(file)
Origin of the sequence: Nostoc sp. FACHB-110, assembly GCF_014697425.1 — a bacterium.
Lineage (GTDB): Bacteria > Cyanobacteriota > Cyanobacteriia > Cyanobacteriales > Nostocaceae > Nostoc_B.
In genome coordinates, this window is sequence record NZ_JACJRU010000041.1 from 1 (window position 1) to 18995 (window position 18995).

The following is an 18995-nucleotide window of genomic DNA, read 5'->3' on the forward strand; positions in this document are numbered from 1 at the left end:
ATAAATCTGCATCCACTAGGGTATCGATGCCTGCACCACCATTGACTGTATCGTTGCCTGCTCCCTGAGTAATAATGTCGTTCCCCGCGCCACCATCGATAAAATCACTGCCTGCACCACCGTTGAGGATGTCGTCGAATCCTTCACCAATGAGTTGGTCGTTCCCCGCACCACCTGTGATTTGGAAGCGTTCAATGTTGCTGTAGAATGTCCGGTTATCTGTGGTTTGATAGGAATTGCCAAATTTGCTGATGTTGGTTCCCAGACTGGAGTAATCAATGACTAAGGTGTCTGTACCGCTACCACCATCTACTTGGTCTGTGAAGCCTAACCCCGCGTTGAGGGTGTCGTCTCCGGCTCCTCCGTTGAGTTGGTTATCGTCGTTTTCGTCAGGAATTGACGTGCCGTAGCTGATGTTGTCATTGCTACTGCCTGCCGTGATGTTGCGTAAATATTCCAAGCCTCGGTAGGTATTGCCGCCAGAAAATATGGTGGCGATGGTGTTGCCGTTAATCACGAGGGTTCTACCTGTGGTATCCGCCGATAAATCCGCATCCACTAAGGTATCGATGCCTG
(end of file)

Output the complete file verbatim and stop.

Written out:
Origin of the sequence: Nostoc sp. FACHB-110, assembly GCF_014697425.1 — a bacterium.
Lineage (GTDB): Bacteria > Cyanobacteriota > Cyanobacteriia > Cyanobacteriales > Nostocaceae > Nostoc_B.
In genome coordinates, this window is sequence record NZ_JACJRU010000041.1 from 1 (window position 1) to 18995 (window position 18995).

The following is an 18995-nucleotide window of genomic DNA, read 5'->3' on the forward strand; positions in this document are numbered from 1 at the left end:
ATAAATCTGCATCCACTAGGGTATCGATGCCTGCACCACCATTGACTGTATCGTTGCCTGCTCCCTGAGTAATAATGTCGTTCCCCGCGCCACCATCGATAAAATCACTGCCTGCACCACCGTTGAGGATGTCGTCGAATCCTTCACCAATGAGTTGGTCGTTCCCCGCACCACCTGTGATTTGGAAGCGTTCAATGTTGCTGTAGAATGTCCGGTTATCTGTGGTTTGATAGGAATTGCCAAATTTGCTGATGTTGGTTCCCAGACTGGAGTAATCAATGACTAAGGTGTCTGTACCGCTACCACCATCTACTTGGTCTGTGAAGCCTAACCCCGCGTTGAGGGTGTCGTCTCCGGCTCCTCCGTTGAGTTGGTTATCGTCGTTTTCGTCAGGAATTGACGTGCCGTAGCTGATGTTGTCATTGCTACTGCCTGCCGTGATGTTGCGTAAATATTCCAAGCCTCGGTAGGTATTGCCGCCAGAAAATATGGTGGCGATGGTGTTGCCGTTAATCACGAGGGTTCTACCTGTGGTATCCGCCGATAAATCCGCATCCACTAAGGTATCGATGCCTG